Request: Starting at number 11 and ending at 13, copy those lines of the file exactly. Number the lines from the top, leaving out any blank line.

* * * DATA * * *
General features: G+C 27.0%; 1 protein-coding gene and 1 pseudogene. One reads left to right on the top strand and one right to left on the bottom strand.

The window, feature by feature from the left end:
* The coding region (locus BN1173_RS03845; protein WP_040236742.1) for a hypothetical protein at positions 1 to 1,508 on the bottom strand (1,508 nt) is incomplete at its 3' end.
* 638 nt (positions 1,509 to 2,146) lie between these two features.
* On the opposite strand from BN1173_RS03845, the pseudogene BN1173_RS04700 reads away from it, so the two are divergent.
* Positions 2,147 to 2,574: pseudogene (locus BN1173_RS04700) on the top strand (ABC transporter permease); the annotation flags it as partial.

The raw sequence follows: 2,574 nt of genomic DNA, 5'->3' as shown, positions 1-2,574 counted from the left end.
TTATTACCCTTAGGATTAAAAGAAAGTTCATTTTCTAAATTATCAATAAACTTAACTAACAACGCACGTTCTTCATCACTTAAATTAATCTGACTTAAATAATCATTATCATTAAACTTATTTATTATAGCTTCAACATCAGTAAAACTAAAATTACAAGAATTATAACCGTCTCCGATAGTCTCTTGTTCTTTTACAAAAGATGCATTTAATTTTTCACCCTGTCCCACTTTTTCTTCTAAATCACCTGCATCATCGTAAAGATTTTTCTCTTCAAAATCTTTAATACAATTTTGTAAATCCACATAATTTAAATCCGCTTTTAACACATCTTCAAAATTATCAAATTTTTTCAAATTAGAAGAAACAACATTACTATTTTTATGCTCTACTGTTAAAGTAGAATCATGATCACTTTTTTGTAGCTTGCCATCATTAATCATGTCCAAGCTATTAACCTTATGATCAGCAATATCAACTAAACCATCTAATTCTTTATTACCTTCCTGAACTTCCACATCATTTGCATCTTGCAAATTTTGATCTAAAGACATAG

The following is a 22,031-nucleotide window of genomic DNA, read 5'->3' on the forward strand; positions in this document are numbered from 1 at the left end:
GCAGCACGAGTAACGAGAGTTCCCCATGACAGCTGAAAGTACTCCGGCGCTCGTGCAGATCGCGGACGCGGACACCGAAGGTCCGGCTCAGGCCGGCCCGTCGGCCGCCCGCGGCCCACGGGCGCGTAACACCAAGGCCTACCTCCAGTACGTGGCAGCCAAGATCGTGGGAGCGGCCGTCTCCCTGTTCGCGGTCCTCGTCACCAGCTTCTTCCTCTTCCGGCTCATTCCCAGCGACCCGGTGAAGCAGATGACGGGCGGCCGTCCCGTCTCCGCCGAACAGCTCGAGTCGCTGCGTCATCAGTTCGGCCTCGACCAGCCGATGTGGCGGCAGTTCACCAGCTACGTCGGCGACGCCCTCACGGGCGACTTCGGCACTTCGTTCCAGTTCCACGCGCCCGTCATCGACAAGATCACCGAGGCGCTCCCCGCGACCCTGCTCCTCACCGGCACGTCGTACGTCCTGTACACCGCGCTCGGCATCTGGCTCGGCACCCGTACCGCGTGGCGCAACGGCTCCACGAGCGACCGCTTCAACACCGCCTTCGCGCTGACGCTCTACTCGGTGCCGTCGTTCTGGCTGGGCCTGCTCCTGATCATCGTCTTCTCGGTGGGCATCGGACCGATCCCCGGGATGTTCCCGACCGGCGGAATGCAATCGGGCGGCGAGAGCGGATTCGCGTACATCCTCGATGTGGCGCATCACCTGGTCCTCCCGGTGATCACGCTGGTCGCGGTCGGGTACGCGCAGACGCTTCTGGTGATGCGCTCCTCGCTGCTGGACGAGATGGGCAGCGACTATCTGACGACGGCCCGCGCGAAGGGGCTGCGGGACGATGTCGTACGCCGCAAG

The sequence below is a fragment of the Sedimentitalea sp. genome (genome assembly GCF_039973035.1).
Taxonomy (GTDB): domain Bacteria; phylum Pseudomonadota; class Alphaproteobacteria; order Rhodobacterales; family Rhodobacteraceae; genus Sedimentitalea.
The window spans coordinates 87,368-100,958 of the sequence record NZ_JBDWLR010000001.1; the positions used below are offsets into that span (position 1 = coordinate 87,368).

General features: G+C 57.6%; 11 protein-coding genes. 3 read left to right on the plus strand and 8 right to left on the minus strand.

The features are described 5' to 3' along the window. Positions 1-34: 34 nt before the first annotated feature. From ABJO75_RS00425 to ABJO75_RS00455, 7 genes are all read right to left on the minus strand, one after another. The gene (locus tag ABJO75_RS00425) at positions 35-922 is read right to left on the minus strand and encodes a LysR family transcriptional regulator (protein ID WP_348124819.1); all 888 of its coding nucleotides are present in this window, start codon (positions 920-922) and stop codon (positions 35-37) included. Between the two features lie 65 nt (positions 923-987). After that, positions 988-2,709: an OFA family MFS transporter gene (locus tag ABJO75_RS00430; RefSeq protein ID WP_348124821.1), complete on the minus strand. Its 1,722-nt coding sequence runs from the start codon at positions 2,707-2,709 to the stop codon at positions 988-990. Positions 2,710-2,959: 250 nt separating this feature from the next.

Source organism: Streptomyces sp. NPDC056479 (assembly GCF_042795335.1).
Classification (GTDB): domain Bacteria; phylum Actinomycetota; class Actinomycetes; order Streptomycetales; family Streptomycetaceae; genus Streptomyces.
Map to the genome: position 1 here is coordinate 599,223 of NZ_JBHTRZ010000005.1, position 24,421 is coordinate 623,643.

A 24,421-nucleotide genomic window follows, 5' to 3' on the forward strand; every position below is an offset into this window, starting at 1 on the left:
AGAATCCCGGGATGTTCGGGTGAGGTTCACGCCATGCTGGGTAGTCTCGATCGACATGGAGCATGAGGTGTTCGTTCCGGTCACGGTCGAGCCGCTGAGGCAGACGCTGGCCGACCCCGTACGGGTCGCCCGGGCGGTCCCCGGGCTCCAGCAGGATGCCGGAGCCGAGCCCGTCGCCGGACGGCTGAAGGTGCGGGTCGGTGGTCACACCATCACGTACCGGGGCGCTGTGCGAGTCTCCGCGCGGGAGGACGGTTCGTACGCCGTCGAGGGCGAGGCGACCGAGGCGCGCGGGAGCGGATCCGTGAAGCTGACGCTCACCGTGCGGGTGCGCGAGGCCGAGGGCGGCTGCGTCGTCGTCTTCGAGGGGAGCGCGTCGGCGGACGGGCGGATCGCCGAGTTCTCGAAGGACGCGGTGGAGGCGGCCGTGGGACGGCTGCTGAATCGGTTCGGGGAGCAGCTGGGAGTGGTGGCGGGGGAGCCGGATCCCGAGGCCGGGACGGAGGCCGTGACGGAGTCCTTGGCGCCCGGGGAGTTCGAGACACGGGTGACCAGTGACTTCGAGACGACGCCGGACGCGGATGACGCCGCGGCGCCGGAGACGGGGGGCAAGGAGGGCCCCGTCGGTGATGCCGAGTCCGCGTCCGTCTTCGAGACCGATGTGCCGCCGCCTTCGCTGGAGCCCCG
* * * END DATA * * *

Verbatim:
The sequence below is a fragment of the Sedimentitalea sp. genome (genome assembly GCF_039973035.1).
Taxonomy (GTDB): domain Bacteria; phylum Pseudomonadota; class Alphaproteobacteria; order Rhodobacterales; family Rhodobacteraceae; genus Sedimentitalea.
The window spans coordinates 87,368-100,958 of the sequence record NZ_JBDWLR010000001.1; the positions used below are offsets into that span (position 1 = coordinate 87,368).